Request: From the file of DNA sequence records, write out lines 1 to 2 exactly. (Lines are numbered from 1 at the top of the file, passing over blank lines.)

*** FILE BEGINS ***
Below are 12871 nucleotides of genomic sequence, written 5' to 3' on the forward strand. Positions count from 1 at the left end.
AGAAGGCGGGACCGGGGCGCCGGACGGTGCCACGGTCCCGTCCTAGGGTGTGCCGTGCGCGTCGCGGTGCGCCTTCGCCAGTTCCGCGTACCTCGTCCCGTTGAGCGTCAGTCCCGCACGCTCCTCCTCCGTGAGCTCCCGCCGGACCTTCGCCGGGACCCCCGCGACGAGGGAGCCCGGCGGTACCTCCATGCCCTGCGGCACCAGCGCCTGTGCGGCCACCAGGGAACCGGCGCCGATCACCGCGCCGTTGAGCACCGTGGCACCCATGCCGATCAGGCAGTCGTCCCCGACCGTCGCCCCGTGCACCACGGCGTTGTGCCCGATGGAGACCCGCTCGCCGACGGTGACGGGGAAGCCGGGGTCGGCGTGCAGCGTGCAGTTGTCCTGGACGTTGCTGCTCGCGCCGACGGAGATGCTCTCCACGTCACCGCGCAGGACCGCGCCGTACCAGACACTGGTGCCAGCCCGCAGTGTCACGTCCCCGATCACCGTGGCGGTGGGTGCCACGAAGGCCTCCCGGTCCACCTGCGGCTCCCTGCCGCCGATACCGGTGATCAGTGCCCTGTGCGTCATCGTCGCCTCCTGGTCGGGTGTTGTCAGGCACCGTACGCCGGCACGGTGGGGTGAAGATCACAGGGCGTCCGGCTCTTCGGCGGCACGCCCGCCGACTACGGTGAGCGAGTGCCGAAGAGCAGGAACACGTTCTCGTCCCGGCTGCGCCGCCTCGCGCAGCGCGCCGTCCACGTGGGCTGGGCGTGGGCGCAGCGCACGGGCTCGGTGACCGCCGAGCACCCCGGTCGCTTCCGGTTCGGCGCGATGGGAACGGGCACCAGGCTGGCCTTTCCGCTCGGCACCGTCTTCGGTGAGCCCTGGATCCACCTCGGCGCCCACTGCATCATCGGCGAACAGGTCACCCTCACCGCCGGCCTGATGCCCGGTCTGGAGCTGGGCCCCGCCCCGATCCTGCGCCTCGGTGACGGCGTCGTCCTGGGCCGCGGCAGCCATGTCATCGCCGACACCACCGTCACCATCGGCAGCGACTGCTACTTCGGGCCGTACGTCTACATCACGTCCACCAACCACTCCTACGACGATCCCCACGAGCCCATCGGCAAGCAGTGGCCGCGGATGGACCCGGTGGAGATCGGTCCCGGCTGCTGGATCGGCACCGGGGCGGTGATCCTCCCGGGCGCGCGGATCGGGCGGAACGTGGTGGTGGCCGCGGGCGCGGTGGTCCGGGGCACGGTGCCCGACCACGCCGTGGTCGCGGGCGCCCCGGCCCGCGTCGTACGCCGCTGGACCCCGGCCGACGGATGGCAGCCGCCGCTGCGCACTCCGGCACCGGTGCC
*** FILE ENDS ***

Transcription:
Below are 12871 nucleotides of genomic sequence, written 5' to 3' on the forward strand. Positions count from 1 at the left end.
AGAAGGCGGGACCGGGGCGCCGGACGGTGCCACGGTCCCGTCCTAGGGTGTGCCGTGCGCGTCGCGGTGCGCCTTCGCCAGTTCCGCGTACCTCGTCCCGTTGAGCGTCAGTCCCGCACGCTCCTCCTCCGTGAGCTCCCGCCGGACCTTCGCCGGGACCCCCGCGACGAGGGAGCCCGGCGGTACCTCCATGCCCTGCGGCACCAGCGCCTGTGCGGCCACCAGGGAACCGGCGCCGATCACCGCGCCGTTGAGCACCGTGGCACCCATGCCGATCAGGCAGTCGTCCCCGACCGTCGCCCCGTGCACCACGGCGTTGTGCCCGATGGAGACCCGCTCGCCGACGGTGACGGGGAAGCCGGGGTCGGCGTGCAGCGTGCAGTTGTCCTGGACGTTGCTGCTCGCGCCGACGGAGATGCTCTCCACGTCACCGCGCAGGACCGCGCCGTACCAGACACTGGTGCCAGCCCGCAGTGTCACGTCCCCGATCACCGTGGCGGTGGGTGCCACGAAGGCCTCCCGGTCCACCTGCGGCTCCCTGCCGCCGATACCGGTGATCAGTGCCCTGTGCGTCATCGTCGCCTCCTGGTCGGGTGTTGTCAGGCACCGTACGCCGGCACGGTGGGGTGAAGATCACAGGGCGTCCGGCTCTTCGGCGGCACGCCCGCCGACTACGGTGAGCGAGTGCCGAAGAGCAGGAACACGTTCTCGTCCCGGCTGCGCCGCCTCGCGCAGCGCGCCGTCCACGTGGGCTGGGCGTGGGCGCAGCGCACGGGCTCGGTGACCGCCGAGCACCCCGGTCGCTTCCGGTTCGGCGCGATGGGAACGGGCACCAGGCTGGCCTTTCCGCTCGGCACCGTCTTCGGTGAGCCCTGGATCCACCTCGGCGCCCACTGCATCATCGGCGAACAGGTCACCCTCACCGCCGGCCTGATGCCCGGTCTGGAGCTGGGCCCCGCCCCGATCCTGCGCCTCGGTGACGGCGTCGTCCTGGGCCGCGGCAGCCATGTCATCGCCGACACCACCGTCACCATCGGCAGCGACTGCTACTTCGGGCCGTACGTCTACATCACGTCCACCAACCACTCCTACGACGATCCCCACGAGCCCATCGGCAAGCAGTGGCCGCGGATGGACCCGGTGGAGATCGGTCCCGGCTGCTGGATCGGCACCGGGGCGGTGATCCTCCCGGGCGCGCGGATCGGGCGGAACGTGGTGGTGGCCGCGGGCGCGGTGGTCCGGGGCACGGTGCCCGACCACGCCGTGGTCGCGGGCGCCCCGGCCCGCGTCGTACGCCGCTGGACCCCGGCCGACGGATGGCAGCCGCCGCTGCGCACTCCGGCACCGGTGCC